For years I have been wanting a record player. My oldest brother was lucky in few ways when growing up but there was one clear cut thing that he had an advantage on as the oldest…the realization that some things my parents owned were cool. And when they were ready to upgrade, he was ready with arms open. Well, not really. He just saw the gems before I could even fathom what they were. I mean, he is 15 years older than me, so of course he did. Anyway, one of the things that he got was my parents record player and sound system (I think…shoot. I am pretty sure he did). Because he was older, he was with my parents while my dad was at the bottom of the professional ladder. Times were tough whereas when I was born I was surrounded by name brand stuff.
I am in constant awe of my brother, Mike. He really has guided me to where I am musically. I will never forget how he used to bring home cd’s from when he was DJing at his college radio station. He would lock himself up in his room and play music so loud and he would allow me to just sit next to him and look at him all googley eyed in amazement. In my eyes he was so cool… him in his twenties, me somewhere between elementary and middle school. He introduced me into what is classified as indie rock, college radio, electronica, rpm. You name it, I found out about it through Mike. And to top it all off, he would make me mixtapes of the music that he played that I really enjoyed–and yes, they were on actual cassettes! He introduced me to the music scene that is now my passion–the thing that drives me. Years later I would be in the same spot at a college radio station.
He also re-introduced me to vinyl and record players. When I come to visit him in SLO the vinyl is always spinning; he chooses music that sets the mood but does it without seeming snooty. It is natural fluid thing that he does without hesitation. Anyway, I started realizing the beauty in vinyl through him. The purity of sound. CDs don’t really carry that same level of spledonr. They are made in huge proportions and are duplicated tons of times over.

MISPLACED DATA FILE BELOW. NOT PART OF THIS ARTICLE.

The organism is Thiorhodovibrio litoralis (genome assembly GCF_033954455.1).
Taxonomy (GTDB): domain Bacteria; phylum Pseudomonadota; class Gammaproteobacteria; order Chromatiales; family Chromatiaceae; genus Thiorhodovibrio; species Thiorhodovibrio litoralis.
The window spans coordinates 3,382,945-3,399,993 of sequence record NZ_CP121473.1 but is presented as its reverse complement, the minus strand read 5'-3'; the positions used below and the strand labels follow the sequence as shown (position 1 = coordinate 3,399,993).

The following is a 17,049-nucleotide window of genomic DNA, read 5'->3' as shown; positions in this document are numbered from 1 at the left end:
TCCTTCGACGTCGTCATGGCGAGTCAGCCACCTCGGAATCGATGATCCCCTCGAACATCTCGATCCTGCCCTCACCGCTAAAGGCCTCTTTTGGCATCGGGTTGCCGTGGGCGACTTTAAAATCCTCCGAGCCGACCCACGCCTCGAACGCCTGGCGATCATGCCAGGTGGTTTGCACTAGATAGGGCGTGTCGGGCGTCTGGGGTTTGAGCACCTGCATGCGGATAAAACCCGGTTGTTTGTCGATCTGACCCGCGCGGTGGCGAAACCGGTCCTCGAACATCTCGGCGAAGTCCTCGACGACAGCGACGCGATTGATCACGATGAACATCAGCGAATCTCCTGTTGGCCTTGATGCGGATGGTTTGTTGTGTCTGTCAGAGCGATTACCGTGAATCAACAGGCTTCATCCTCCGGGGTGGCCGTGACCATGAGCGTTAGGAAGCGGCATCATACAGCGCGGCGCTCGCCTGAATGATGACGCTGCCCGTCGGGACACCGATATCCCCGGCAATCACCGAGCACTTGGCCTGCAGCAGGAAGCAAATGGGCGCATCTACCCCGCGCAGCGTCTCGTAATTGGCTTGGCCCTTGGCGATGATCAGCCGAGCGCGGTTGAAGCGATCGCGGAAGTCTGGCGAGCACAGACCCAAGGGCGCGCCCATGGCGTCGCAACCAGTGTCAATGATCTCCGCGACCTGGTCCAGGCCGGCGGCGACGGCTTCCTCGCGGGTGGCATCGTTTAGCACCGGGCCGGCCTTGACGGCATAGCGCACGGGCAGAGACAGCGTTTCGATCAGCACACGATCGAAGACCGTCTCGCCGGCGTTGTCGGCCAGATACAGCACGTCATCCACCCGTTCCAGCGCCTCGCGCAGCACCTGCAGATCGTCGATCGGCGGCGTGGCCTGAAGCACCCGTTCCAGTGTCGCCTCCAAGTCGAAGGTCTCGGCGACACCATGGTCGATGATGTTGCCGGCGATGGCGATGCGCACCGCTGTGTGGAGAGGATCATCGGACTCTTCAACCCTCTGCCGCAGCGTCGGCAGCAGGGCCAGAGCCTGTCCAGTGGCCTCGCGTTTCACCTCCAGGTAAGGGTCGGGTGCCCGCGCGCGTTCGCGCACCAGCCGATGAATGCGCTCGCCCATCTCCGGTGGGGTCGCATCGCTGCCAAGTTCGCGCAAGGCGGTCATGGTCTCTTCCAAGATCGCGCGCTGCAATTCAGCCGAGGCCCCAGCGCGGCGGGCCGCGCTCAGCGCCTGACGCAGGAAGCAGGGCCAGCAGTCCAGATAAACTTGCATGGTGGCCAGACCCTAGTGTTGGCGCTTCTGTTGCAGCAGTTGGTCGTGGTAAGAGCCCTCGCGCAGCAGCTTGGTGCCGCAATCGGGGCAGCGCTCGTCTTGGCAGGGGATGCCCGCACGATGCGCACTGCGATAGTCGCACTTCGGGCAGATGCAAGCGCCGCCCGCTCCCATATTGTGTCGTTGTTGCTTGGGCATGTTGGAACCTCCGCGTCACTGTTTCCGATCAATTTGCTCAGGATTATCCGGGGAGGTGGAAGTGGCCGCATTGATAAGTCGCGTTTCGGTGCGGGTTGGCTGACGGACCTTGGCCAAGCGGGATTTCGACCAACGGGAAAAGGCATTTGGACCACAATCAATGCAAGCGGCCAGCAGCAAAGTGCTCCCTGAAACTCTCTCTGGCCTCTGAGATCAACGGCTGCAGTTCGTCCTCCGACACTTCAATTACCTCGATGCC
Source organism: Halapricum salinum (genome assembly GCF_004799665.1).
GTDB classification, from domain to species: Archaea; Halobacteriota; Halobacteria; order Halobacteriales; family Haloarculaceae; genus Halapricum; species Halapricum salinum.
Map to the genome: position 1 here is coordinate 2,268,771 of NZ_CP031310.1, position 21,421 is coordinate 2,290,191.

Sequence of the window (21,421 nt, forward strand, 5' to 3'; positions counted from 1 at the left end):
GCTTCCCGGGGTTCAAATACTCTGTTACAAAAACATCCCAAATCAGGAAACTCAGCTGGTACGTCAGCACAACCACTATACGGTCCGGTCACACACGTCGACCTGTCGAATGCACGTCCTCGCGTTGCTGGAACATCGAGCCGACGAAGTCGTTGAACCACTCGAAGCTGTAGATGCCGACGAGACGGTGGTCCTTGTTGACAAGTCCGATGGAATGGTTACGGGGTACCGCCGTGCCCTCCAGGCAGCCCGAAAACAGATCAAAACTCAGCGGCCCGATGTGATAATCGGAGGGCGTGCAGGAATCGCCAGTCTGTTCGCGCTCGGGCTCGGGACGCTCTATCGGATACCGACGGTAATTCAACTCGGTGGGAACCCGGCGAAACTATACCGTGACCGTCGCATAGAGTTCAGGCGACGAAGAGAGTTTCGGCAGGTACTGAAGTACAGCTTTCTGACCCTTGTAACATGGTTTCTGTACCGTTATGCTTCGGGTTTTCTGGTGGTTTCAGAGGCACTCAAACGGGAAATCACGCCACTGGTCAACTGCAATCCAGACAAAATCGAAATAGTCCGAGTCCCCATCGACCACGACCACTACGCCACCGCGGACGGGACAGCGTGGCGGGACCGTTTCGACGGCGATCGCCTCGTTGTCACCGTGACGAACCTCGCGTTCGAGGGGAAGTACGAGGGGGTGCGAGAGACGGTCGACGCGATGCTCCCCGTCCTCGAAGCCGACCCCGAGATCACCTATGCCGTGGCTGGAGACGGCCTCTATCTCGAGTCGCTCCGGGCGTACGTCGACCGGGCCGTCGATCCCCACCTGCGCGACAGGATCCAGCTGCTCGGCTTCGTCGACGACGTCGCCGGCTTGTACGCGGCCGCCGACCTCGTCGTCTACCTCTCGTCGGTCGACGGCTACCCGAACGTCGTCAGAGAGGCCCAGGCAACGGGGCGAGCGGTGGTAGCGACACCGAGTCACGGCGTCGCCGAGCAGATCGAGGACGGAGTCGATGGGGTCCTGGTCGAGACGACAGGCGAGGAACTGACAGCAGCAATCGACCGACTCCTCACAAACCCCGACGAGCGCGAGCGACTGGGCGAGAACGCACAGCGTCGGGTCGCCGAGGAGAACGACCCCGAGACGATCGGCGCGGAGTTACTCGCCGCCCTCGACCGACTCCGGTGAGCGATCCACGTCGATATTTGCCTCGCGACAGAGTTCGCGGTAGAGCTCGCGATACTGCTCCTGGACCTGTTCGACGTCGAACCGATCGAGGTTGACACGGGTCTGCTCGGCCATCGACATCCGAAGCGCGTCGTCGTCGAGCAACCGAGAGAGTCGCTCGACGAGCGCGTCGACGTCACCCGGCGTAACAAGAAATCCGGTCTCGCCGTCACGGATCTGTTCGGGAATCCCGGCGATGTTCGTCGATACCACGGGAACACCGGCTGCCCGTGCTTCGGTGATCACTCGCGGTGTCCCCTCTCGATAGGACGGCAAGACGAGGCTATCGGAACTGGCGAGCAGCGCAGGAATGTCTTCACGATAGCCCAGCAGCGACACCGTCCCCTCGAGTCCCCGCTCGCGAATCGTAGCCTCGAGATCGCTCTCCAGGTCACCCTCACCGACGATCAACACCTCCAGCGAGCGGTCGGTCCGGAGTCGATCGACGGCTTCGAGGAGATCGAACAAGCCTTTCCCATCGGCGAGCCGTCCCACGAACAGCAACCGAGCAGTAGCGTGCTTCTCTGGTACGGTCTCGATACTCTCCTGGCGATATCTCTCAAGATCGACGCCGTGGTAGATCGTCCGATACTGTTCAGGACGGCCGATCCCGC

I have only had my new record player for a few days now and I get uber stressed out just placing the needle down. My hand gets all shaky and I wonder whether I am going to break something. But I like that nervousness. I like knowing that the music I purchase is fragile and built to be loved…because it is! Now I just gotta figure out how to upgrade my sound system! Ay yay yay!! It is a hot mess…
Last, there is one last thing that I learned about recently through my big bro– Direct Metal Master Vinyl. It is high quality vinyl. One Little Indian, record label of Bjork and Sigur Ros (just to name a few) explains it as this:
The newest technology in vinyl manufacturing – Half Speed Direct Metal Mastering. The groove is cut directly in copper metal. Transient response is greatly improved. Stampers are plated directly from the DMM Copper Master, eliminating two of the three plating steps required for lacquers. In short, DMM yields better detail resolution and a lower noise ratio. This is especially good for long play albums, or audiophile material. All albums are remastered direct from the original master tapes and pressed on 45rpm heavy weight 200g virgin vinyl audiophile discs.
Usually, records are made by cutting onto a lacquer-coated aluminum disc. DMM cuts straight into copper created a higher quality disc. Lacquer-coated discs have more steps in the process where it has to go into a fridge to be cooled, yada, yada, yada. DMM’s bypass two steps in the process of creating records and therefore there is less unwanted noise in the background of the music. Direct Metal Mastering was developed by two Germans and due to the popularity in compact discs, is dwindling at a rapid rate. In fact, the two DMM cutting facilities located in the US were sold in an auction to…..drum roll please….THE CHURCH OF SCIENTOLOGY! That is a whole story in itself. I guess the main man of Scientology wants his words to be encapsulated so that they can be heard for many years to come. Gross and yet not surprising. Most creepos have ridiculous wants and needs. Unfortunately, that puts us Americans at a disadvantage though. Our two machines are not producing music. Furthermore, I don’t think that the Church of Scientology follows the rule that “sharing is caring.” Fuck ’em.
Anyway, the overall moral of the story is this–if you have records that you feel are life-altering, have to have forever, are the meaning of life to you, search out whether they are available as DMM’s. They are higher quality and sound better…and they look prettier I looked around and they are out there. For me, One Little Indian has them for most of the re-issues of Bjork, so I am probably going to purchase Debut and Post. I also want Sigur Ros‘ Takk. But don’t get too needy, these records come at a cost. I also looked into classics like Rubber Soul. It is available too.
Woohoo. Yeah, for vinyl. I’m finally the owner of a record player!!